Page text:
Someone said once that there’re two ways to understand what we are: Erdichtung und Geschichte — fiction & history. One, a picture of the imagination with its moods, its poetry & its irrationalism. The other, nothing but a reflection bereft of psychology, meaning, intention — nothing than what it is: a trick of geometry, angles of incidence. Yet, in the eye of the beholder, what could be further from the truth? Forehead pressed to window, the wormeaten crumbling wood frame & panes in duplicate — everything factored by twos — mind wandering out through the eyes, out through overlapping, halfreflected agonist-antiself… Because there, in that theatre of doubles, something’s happening — something’s sizing you up, passing judgement, taking apart the pieces, reversing the distinctions, fitting them back together contrarywise. And what would this agonist-self be, if not some spectre-of-history or even the absence of a history — my own above all? And fiction, antiself? Free to become whatever it willed, like Fantomas? While somewhere between, the thing each barely approximated, contradicted, embellished — the thing that hungered, was conscious, lived supposedly or died — a ghost or the shadow of a ghost, arrested, caught, trapped in the glass: a figment in amber. My very existence seemed like a mirror that to enter I had to turn my back on & creep away.

But in the time of the mirror, all direction had ceased: the time of history & the time of fiction. Outside, where a moment ago it was snowing, everything has come to a standstill. Thousands of bright, tinsel-flecks of white hang suspended in midair. It’s as if the scene in the film in which they were falling had frozen, the celluloid jammed in the projector & at any moment about to dissolve. But the scene doesn’t dissolve, it hovers over an abyss. In the streetlamps’ orange glow, faint white holes open everywhere. Holes multiplying. Holes in the very substance of the world. Holes within holes within holes. Your aching hand reaches out & unlatched the window — the holes so real you want to touch them — thinking, This’s what it looks like on the other side — in the place where images begin? History, fiction, agonist & antiself. You’re back where in your mind you’ve always been: watching — anaesthetised — detached, while there in your proxy-place a thin silhouette stands framed in the open window, ventriloquising you: a rictused mutter in diminuendo, growing thinner still & smaller — a thin-small muttering thing. And then in the blink of an eye it happens, as arbitrary & predetermined as the course of a clock: a white gust of static sweeps in — the silhouette flutters against the light, gesticulates the way a puppet does whose strings are being cut & is already falling — a weightlessness comes over you & the room’s gone.


Meet Prof Hájek, sitting at a chessboard in the Klementinum courtyard, present in a coincidental way like a trap set in a pawn’s path, just as Němec happens to be killing time waiting for a book on Jan Mydlář (infamous 17th-century executioner) to be delivered from the library stacks. The beginning of a beautiful friendship, or an initiation into a “conspiracy” to rival a state security apparatus? The Prof, a returned émigré, is to all outward intents a retired philologist, historian, and collector of esoteric literature, pursuing his proclivities for chess, the cabbala, cosmogony & Gustav Mahler. His current hobbyhorse: the deciphering of the philosopher’s stone among the arcana — foremost of which, the Voynich Manuscript. For a couple of evenings, Němec joins the Prof’s bizarre ménage à trois (wife and mistress) at the former Malá Strana residence of the alchemist Edward Kelley. Němec’s initiation into the mysteries comes to a dead end when the king (a.k.a. the Prof) drowns in his bathtub & his two queens gas themselves within a few days of his funeral. The Prof’s ghost (“If a man can be said to own his own ghost”) keeps dancing attendance on the pawntagonist, egging him onward — toward what? (“I am the eggman…”) Nails may very well carry on growing after death — but what about exchanged/sacrificed knights?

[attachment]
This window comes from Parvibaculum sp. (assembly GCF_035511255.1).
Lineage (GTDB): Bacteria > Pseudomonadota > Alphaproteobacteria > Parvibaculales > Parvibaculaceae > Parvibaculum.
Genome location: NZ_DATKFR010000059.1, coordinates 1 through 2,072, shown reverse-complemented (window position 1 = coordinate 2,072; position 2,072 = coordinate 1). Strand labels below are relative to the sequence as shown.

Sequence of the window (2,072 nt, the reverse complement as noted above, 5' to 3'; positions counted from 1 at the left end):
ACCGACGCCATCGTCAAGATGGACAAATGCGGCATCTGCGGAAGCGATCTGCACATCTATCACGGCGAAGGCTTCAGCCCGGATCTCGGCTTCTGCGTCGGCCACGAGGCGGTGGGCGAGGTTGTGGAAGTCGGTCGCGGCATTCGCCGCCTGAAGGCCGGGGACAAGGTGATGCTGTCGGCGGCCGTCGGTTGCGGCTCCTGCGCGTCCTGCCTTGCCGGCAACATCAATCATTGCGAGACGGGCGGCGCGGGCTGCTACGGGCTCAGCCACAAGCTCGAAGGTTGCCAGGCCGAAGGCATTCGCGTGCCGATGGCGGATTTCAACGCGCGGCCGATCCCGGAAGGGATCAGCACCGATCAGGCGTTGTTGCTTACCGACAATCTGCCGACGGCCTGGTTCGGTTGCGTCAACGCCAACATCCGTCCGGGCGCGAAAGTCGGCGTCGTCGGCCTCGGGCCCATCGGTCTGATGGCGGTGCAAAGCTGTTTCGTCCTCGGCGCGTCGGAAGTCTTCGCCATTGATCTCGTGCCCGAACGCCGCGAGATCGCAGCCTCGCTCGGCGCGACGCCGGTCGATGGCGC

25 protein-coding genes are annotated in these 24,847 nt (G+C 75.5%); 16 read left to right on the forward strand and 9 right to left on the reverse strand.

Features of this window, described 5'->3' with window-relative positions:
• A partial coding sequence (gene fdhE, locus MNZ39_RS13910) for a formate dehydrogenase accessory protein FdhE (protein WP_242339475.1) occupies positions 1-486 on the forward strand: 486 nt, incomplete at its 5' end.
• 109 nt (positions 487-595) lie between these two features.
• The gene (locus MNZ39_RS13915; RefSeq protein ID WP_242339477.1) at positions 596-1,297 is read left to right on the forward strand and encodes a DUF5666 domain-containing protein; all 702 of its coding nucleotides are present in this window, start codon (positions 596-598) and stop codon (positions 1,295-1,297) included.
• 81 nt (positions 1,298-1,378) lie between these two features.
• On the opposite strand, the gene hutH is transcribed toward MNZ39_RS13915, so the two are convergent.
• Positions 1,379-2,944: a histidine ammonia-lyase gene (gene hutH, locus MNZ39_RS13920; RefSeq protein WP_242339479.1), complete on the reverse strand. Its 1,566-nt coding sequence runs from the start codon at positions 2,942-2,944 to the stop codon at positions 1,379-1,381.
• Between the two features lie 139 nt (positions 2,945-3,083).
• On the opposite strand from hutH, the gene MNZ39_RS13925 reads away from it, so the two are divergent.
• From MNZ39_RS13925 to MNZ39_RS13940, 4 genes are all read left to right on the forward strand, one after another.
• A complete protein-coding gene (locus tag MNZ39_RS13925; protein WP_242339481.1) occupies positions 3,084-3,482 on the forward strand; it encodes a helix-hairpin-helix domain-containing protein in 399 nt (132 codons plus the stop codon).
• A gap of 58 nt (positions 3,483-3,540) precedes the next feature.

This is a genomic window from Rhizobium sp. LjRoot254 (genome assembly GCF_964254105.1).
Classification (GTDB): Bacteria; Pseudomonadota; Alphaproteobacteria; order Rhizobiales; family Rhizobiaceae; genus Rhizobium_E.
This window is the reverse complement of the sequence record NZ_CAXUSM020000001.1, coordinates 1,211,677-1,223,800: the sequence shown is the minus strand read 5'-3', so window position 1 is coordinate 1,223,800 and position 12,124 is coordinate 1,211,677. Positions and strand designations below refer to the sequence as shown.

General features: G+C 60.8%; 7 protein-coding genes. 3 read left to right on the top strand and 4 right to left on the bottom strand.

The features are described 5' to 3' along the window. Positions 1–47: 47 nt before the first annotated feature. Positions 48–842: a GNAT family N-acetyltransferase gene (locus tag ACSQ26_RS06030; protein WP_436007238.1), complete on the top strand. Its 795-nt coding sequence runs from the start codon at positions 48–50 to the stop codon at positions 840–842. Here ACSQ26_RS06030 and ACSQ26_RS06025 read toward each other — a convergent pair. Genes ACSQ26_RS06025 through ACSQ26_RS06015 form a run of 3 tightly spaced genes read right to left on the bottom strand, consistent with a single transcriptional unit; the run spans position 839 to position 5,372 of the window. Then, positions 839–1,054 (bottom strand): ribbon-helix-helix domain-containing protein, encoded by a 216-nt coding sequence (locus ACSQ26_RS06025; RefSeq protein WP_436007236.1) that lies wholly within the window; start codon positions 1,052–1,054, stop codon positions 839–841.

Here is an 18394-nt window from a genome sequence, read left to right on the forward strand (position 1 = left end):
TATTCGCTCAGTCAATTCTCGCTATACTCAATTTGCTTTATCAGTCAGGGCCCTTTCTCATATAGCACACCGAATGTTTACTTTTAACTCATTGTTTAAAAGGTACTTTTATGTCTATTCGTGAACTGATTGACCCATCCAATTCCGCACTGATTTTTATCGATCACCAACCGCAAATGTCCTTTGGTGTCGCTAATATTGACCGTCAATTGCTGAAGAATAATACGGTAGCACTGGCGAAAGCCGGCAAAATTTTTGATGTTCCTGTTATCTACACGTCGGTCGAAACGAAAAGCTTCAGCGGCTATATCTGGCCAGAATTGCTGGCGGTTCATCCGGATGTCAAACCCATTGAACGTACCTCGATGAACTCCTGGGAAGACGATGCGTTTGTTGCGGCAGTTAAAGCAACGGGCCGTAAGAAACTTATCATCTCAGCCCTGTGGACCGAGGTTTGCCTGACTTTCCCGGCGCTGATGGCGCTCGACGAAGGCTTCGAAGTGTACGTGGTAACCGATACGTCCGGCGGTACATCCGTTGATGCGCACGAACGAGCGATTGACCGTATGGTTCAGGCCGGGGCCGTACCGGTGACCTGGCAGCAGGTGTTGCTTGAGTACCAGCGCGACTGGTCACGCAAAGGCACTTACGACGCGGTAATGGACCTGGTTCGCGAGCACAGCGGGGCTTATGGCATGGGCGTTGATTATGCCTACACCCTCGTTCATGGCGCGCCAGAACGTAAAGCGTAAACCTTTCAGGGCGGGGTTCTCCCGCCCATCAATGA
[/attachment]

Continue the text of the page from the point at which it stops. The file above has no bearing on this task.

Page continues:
They Say

‘They say,’ the ghost mused, holding his left hand palm-out like a juror taking an oath, ‘that the fingernails continue to grow even after death.’

The Prof’s ghost* was sitting by the roadside on a snowdrift, dressed in a brown woollen coat the colour of old chemical jars, paring his fingernails with a pocket knife. Lying barely a metre away was a grey horse. There was no doubt the horse was dead, flogging it was never going to be any use.

Němec stood there like an undertaker after a funeral watching them, the ghost & the dead horse. He wondered who the horse was supposed to belong to. The Prof flicked away a piece of blackened fingernail & peered across at him through pale watery eyes. Němec blinked back. The faintly falling snow made a vortex around a cone of orange lamplight. It was impossible to tell what time it was.

‘Illusionary, of course,’ the ghost added. ‘In reality, a corpse’s skin withers & contracts, causing the fingernails to only appear longer. Hair also.’

The Prof’s voice, as he spoke, was full of unnatural emphasis, like a teacher trying to get a classroom of idiots to enunciate. Fingernails. It made Němec feel like an idiot just listening to it. He ogled the ghost blatantly, with his mouth half-open like someone who’d forgotten their lines & was waiting for a prompt —

‘Fingernails…? But aren’t you…?’

‘Oh sure,’ the Prof yawned, ‘I’m the wits of former days.’

The ghost got creakily up on his feet & put the knife away, brushing snow from his pants. Coughed. Straightened. Arched his spine. He might’ve been some old homeless guy taking a stab at morning callisthenics, thumping his chest optimistically, pulling his elbows back, doing a bit of a softshoe shuffle. Sidling across, the ghost peered into Němec’s face with an expression vaguely quixotic, then winked —

‘But what about you, mein Freund, mmm?’

Němec stood dumbly. Perhaps he expected subtitles to put him wise. The dead horse made unsympathetic eyes.

‘Don’t you at least have something to say for yourself?’ the Prof chuckled.

Němec avoided the horse’s dead stare. He scratched his neck pensively, but nothing came to mind. His shoulders made a helpless shrugging movement inside his dark suit jacket.